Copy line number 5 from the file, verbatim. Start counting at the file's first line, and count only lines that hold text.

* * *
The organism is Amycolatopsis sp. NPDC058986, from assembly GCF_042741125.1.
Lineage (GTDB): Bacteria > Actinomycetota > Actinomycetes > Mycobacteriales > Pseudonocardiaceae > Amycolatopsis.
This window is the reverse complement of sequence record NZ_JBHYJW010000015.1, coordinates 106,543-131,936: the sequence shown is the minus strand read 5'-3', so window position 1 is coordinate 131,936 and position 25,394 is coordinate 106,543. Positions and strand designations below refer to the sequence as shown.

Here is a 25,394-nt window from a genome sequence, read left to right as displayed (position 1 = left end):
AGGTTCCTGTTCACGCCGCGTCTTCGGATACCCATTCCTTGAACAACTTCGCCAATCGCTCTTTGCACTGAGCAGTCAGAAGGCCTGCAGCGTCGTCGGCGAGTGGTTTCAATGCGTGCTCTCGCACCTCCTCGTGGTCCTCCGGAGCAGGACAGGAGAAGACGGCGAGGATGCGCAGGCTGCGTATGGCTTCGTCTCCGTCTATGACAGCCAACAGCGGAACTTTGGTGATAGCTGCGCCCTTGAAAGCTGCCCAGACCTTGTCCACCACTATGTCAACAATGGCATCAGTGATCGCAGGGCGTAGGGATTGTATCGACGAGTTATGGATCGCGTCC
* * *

AGGTTCCTGTTCACGCCGCGTCTTCGGATACCCATTCCTTGAACAACTTCGCCAATCGCTCTTTGCACTGAGCAGTCAGAAGGCCTGCAGCGTCGTCGGCGAGTGGTTTCAATGCGTGCTCTCGCACCTCCTCGTGGTCCTCCGGAGCAGGACAGGAGAAGACGGCGAGGATGCGCAGGCTGCGTATGGCTTCGTCTCCGTCTATGACAGCCAACAGCGGAACTTTGGTGATAGCTGCGCCCTTGAAAGCTGCCCAGACCTTGTCCACCACTATGTCAACAATGGCATCAGTGATCGCAGGGCGTAGGGATTGTATCGACGAGTTATGGATCGCGTCC